Published onOrthopaedics Update
As rare pediatric diseases go, fibrodysplasia ossificans progressiva (FOP) is about as rare and debilitating as they come. Affecting roughly 1 in 2 million people around the world, FOP—a congenital mutation in a gene called ALK2—is a condition in which extraskeletal bone is formed when muscle tissue and connective tissue such as tendons and ligaments are gradually replaced by bone.
Over time, this ectopic bone — also known as heterotopic ossification (HO) — becomes pervasive and widespread, eventually restricts FOP patients’ ability to move, speak, and feed themselves, and can lead to near-total paralysis and early death. In addition, a nongenetic form of HO that is not as severe as FOP can occur in individuals of any age.
There are roughly 300 cases of FOP in the United States. Like so many rare diseases, there are few treatment options for FOP because it has been studied by fewer research groups and has attracted less research money than more common conditions.
“Fibrodysplasia ossificans progressiva is an extremely serious disease,” says Maurizio Pacifici, PhD, director of orthopedic research at The Children’s Hospital of Philadelphia (CHOP) and holder of the Bong Lee Endowed Chair in Pediatric Orthopedics. Families come to CHOP often desperate to find a treatment for the condition.
Pacifici is among a group of Orthopedics’ investigators at the Hospital—including Masahiro Iwamoto, DDS, PhD, and Motomi Enomoto-Iwamoto, DDS, PhD—who have been working to better understand, and ultimately treat, FOP. Their many years of work may soon pay off, because a drug they identified as a possible FOP treatment is now being tested in a phase II clinical trial.
FOP is marked by flare-ups—localized swelling and inflammation —that signal the development of ossification in the affected area. Currently, the only approved treatment is to give patients steroids when they experience flare-ups. The steroids reduce inflammation and swelling, but are not able to prevent ossification and can also have considerable side effects. Because FOP patients are prone to getting multiple flare-ups, at times with little respite between episodes, the side effects of steroid treatments can be compounded.
This has spurred the search for a safer, more effective treatment for FOP and HO. Unlike FOP, HO is not confined to a small community of patients with a genetic mutation, and can happen to any of us, notes Pacifici. The condition can be brought on by any number of causes, including trauma, invasive surgeries, and burns, as well as prolonged immobilization. Because severe trauma is such a strong inducer of HO, the condition was seen in some 65 percent of seriously wounded soldiers during the peak of recent wars.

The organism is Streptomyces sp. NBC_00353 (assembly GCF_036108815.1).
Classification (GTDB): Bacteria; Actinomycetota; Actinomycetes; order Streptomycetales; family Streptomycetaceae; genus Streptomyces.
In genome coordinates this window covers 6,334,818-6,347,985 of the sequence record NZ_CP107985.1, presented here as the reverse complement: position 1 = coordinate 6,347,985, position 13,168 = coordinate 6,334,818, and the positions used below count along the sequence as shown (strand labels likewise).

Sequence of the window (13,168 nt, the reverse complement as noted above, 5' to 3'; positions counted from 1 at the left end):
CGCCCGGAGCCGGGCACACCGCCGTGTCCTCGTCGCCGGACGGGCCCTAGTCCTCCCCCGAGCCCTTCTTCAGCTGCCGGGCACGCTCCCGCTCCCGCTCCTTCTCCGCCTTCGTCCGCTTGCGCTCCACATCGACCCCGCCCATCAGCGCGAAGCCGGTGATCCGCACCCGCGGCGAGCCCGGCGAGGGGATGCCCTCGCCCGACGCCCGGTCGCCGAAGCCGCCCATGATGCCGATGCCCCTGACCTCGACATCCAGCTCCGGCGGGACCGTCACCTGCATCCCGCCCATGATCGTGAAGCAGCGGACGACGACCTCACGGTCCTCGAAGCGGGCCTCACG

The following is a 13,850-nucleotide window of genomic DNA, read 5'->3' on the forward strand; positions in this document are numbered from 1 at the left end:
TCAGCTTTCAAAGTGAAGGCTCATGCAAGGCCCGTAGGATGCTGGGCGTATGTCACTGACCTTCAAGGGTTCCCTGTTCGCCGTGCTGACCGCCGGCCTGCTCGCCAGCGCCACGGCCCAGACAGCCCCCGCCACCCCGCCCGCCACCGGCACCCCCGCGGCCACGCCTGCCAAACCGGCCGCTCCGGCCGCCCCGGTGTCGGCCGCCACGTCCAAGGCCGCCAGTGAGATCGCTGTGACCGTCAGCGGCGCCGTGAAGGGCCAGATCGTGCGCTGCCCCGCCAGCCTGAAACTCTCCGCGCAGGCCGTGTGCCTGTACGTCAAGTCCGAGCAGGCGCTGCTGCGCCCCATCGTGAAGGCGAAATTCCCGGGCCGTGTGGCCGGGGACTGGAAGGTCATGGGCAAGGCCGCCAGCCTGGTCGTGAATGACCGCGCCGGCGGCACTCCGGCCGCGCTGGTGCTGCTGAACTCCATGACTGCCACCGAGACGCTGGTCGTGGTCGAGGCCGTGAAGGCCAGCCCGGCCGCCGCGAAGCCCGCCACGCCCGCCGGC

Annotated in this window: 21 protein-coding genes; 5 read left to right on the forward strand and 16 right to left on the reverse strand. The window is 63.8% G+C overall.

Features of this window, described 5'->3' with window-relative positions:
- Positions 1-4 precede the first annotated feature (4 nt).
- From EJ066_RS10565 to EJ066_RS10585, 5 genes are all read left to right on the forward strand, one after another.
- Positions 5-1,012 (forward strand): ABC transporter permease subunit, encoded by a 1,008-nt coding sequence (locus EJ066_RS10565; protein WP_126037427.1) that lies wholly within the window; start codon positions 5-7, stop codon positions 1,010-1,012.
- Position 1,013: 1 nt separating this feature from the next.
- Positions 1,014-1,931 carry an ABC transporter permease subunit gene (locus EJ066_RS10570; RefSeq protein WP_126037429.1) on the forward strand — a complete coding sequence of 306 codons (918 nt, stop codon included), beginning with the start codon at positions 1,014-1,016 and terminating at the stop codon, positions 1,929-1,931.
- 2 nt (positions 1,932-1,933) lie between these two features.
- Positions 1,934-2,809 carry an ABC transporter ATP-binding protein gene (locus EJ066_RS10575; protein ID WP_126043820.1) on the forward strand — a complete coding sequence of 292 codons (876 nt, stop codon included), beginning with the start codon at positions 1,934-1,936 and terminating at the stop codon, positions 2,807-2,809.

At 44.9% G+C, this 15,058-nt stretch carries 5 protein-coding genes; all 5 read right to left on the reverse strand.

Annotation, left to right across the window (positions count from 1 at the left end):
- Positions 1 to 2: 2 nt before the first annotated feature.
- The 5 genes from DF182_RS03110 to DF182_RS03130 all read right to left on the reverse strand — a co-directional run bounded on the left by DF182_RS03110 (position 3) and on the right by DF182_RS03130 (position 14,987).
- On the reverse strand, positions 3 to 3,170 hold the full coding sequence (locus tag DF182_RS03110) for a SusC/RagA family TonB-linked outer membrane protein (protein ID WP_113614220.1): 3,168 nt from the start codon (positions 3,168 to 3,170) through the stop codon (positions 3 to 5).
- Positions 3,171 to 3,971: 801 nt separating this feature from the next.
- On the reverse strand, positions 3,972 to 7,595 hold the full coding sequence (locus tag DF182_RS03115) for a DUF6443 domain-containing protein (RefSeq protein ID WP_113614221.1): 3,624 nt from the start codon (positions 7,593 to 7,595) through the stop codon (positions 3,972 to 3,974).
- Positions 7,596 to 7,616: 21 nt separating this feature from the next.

Supported in large part by Department of Defense funding, Pacifici and colleagues have been looking at ways to arrest HO (and by extension, FOP) for several years. In 2011, their investigations led to a paper in Nature Medicine showing that drugs called retinoic acid receptor (RAR) agonists inhibited chondrogenesis—or the development of cartilage —which is the first step in the formation of ectopic bone during HO and FOP.
Using mouse models of HO and FOP, the study team found that several retinoid agonists were potent inhibitors of trauma-induced intramuscular and subcutaneous HO and a genetic form of FOP. In particular, they focused on RAR-g agonists, finding that they have the biological properties needed to interfere with the specific processes and mechanisms that are needed for the initiation and progression of heterotopic ossification and might therefore represent effective remedies, probably the most reported so far, for HO and related ectopic ossification conditions. Moreover, the study found that the drugs all seemed to have minimal side effects.
One of the drugs the CHOP researchers identified was Palovarotene. Originally developed by the pharmaceutical company Roche to treat emphysema, Palovarotene was shelved when trials showed the drug was effective but not as effective as expected. Following the publication of the Nature Medicine paper, the Montreal-based startup Clementia Pharmaceuticals acquired the rights to develop Palovarotene to treat FOP in close collaboration with the CHOP investigators. Clementia recently launched a phase II trial using Palovarotene to treat FOP.
“It is rare to go from basic science to a clinical trial, and it took us a long time to do,” says Pacifici. “Our hope now is that Palovarotene will turn out to be an effective treatment for FOP in the pediatric and young adult population, as well as HO in wounded soldiers and other affected individuals.”
Categories: Clinical Trials